Scientist Unveil A Supercomputer Simulation Mapping The Evolution Of The Universe

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European scientists have introduced FLAMINGO, an extensive supercomputer simulation focused on examining the universe’s evolution, spanning from the Big Bang to the current era. FLAMINGO comprehensively models all universal components, encompassing dark matter, ordinary matter, and dark energy, following the laws of physics.

“FLAMINGO” permits comparison of virtual universe with real world

The acronym “FLAMINGO” stands for “Full-hydro Large-scale structure simulations with All-sky Mapping for the Interpretation of Next Generation Observations.”

A collaborative project involving experts from Durham University, Liverpool John Moores University, and Leiden University in the Netherlands has created a significant simulation. Its main purpose is to allow scientists to compare the virtual universe with real observations from advanced telescopes, such as the James Webb Space Telescope, to assess the alignment between current cosmological models and actual observations.

Historically, simulations have focused on cold dark matter in conjunction with universe observations as a fundamental cosmic structure element. However, there is a growing emphasis on considering ordinary matter (making up just 16% of the universe’s total matter) and neutrinos (elusive particles with minimal interaction with ordinary matter) in understanding cosmic evolution.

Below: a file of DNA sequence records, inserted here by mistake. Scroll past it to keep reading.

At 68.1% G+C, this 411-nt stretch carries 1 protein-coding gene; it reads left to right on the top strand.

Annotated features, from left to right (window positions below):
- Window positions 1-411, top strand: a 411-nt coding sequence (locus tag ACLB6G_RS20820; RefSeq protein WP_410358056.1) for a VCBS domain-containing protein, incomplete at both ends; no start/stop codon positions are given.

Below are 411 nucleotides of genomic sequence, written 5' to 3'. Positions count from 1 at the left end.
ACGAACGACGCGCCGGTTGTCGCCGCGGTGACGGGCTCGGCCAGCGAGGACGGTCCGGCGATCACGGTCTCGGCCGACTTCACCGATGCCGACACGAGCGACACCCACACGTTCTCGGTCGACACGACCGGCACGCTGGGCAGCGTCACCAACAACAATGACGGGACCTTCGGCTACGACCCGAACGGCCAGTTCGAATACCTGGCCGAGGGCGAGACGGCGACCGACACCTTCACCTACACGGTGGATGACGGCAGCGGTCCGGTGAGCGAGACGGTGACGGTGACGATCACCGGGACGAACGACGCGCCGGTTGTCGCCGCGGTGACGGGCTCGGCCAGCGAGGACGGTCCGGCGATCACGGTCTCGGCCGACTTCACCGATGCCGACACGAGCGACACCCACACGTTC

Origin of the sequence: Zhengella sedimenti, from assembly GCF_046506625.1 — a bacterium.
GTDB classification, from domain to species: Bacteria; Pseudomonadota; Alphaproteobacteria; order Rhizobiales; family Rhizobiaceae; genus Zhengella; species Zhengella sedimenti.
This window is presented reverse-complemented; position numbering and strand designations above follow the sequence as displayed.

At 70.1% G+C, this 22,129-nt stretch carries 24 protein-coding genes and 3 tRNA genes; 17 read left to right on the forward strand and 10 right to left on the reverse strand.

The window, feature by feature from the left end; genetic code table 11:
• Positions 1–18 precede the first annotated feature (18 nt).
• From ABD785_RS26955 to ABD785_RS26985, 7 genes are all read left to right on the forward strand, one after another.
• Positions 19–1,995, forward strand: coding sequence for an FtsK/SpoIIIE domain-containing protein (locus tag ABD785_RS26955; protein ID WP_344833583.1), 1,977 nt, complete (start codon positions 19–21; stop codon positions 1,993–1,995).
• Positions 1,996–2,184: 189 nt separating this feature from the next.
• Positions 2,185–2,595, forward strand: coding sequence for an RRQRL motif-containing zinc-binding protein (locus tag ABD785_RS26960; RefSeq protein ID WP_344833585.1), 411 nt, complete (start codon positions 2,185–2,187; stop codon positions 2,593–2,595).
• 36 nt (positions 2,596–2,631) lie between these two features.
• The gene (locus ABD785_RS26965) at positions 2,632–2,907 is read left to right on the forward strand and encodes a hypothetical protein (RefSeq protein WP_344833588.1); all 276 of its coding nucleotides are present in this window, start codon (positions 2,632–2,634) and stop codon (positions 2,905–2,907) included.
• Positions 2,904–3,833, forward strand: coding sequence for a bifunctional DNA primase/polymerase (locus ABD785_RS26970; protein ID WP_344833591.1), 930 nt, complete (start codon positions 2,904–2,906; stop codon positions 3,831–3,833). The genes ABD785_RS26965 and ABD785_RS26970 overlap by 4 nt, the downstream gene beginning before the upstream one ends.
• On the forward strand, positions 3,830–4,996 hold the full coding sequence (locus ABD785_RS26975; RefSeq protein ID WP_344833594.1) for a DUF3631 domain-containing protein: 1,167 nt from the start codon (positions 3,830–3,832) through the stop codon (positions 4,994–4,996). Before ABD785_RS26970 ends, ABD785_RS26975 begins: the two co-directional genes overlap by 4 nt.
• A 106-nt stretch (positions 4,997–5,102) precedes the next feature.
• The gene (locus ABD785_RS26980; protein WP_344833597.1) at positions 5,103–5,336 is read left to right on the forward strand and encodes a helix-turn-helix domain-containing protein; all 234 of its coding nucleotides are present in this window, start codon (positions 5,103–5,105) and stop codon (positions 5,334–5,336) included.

According to Professor Joop Schaye from Leiden University, while dark matter dominates gravity, the contribution of ordinary matter can no longer be overlooked, as it could account for deviations between models and observations.

FLAMINGO simulation mapped the universe’s formation

The FLAMINGO simulation accurately mapped the universe’s formation, including dark matter, ordinary matter, and neutrinos, using standard physics principles. They ran simulations for two years on a powerful supercomputer in Durham, adjusting parameters like galactic wind and neutrino mass. The initial results emphasize the importance of considering ordinary matter and neutrinos for accurate predictions.

Emerging telescopes, such as the European Space Agency’s Euclid, are gathering vast data on galaxies, quasars, and stars. Simulations like FLAMINGO will play a crucial role in interpreting this data and aligning theoretical projections with observational findings.

The FLAMINGO simulations required more than 50 million processing hours on the COSMA 8 supercomputer, and researchers developed a new code called SWIFT to efficiently distribute computational tasks across thousands of CPUs, with peaks reaching 65,000.

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